It’s tougher to do this with a novelist with only two novels under her belt as compared to a pair of authors with over a dozen (Lee and Miller) or someone with over a hundred (Macomber).  I don’t like doing it.  But I do a disservice to myself and my readership if I fail to point out something I really don’t like, even if the rest of the book is good and I still plan to read the rest of the series.

Overall, my hope for the third book in the Demimonde series is that either Marek will somehow be able to come back to Sophie or another strong character completely unrelated to Marek or Rodrian comes into the picture and is a worthy match for Sophie.  Anything else doesn’t make sense, and as a writer myself, I know I’d rather write a worthy foil for my romantic lead than someone who really isn’t up to par for this character, even if he might be a good match for 99 out of 100 other women.

Written by Barb Caffrey

October 25, 2013 at 6:11 am

EMILYs List Endorses Mary Burke, Leaves Sen. Kathleen Vinehout Out in the Cold

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Yesterday, the influential group EMILY’s List (Early Money is Like Yeast) endorsed Democratic candidate Mary Burke for the 2014 Wisconsin Gubernatorial race.  Their stated reason for doing so, according to the President of EMILY’s List, Stephanie Schriock, is that Burke has “been quietly changing the world for the better for years, by breaking barriers herself and by making opportunities for others to get ahead.”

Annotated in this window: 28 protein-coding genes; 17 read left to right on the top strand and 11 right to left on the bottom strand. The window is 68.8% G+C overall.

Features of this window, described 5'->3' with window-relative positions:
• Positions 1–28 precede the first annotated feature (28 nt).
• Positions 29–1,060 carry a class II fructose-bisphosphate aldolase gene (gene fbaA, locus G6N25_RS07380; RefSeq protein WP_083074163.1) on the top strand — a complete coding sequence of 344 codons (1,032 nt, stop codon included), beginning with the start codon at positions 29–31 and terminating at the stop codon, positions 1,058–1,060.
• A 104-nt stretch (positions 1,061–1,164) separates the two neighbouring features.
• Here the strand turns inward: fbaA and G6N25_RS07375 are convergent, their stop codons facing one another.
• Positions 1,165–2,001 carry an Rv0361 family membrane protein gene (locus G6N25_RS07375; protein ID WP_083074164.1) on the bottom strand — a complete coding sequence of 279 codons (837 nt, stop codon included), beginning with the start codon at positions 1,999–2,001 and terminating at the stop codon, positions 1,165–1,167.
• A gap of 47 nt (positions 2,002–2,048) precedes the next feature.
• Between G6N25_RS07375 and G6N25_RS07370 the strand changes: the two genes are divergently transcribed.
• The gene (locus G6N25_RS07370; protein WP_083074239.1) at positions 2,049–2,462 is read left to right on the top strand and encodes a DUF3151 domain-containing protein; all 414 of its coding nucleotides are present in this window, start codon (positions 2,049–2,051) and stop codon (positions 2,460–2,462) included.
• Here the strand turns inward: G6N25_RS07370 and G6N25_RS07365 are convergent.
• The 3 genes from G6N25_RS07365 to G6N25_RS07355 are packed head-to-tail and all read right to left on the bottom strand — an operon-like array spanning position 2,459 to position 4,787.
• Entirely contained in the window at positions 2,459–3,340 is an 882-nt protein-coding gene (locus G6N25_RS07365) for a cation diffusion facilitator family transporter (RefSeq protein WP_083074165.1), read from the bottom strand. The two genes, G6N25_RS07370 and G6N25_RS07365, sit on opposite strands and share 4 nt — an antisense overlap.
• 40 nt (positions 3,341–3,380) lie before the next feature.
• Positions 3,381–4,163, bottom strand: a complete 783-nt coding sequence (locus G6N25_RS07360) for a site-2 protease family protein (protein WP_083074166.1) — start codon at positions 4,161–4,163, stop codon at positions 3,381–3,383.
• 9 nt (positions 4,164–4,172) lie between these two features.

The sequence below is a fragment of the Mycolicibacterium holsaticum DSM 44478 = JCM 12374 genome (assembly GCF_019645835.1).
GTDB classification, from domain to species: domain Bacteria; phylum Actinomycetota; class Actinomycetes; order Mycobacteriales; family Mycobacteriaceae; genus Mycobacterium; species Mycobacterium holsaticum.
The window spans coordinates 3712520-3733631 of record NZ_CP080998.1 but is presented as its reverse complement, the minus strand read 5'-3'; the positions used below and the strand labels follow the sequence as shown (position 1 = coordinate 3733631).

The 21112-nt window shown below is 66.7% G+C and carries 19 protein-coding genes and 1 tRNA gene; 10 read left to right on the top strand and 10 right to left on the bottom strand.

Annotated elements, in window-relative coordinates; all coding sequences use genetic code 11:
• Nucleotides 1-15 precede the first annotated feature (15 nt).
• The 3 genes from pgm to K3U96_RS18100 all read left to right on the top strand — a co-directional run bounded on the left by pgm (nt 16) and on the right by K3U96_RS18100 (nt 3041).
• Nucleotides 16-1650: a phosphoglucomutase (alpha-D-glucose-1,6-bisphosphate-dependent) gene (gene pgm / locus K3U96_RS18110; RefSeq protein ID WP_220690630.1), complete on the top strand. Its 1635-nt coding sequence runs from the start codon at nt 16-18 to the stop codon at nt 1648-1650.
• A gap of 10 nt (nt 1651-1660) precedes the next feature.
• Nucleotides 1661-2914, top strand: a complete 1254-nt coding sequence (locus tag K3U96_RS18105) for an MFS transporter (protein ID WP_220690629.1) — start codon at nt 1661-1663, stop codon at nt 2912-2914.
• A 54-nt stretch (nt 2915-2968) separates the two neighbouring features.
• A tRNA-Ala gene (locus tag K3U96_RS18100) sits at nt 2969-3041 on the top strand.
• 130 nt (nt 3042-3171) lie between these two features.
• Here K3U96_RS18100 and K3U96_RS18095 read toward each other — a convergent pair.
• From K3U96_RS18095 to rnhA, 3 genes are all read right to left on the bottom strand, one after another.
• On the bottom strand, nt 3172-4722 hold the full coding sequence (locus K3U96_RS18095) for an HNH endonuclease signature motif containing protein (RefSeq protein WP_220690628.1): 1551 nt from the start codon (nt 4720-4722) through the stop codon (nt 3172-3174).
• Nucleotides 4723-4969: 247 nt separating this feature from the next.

But as the Milwaukee Journal-Sentinel’s article said in an almost throwaway line, the person this really hurts is state Senator Kathleen Vinehout (D-Alma).  Vinehout, one of the “Wisconsin 14” who stood up to Republican Governor Scott Walker and left the state due to the controversial Act 10 repealing collective bargaining for most public employee unions, ran for Governor during the 2012 recall race but didn’t really have the money to contend with the two top Democratic candidates, former Madison County Executive Kathleen Falk and Milwaukee Mayor Tom Barrett.

Vinehout was my pick last time for Governor, mostly because I met her, listened to her positions, researched her, and knew that if the general public got any sense of her whatsoever — she’s a woman of substance who’s been a dairy farmer and a college professor, and is known as a “budget hawk” — I believed she’d beat Scott Walker.  Vinehout’s district is more Republican than not, yet she’s won re-election in that district, which means she has bipartisan appeal.

By EMILY’s List endorsing Burke — a woman who’s never been elected to state office, though she was appointed to state Commerce Secretary by former Governor Jim Doyle — this significantly hurts Vinehout.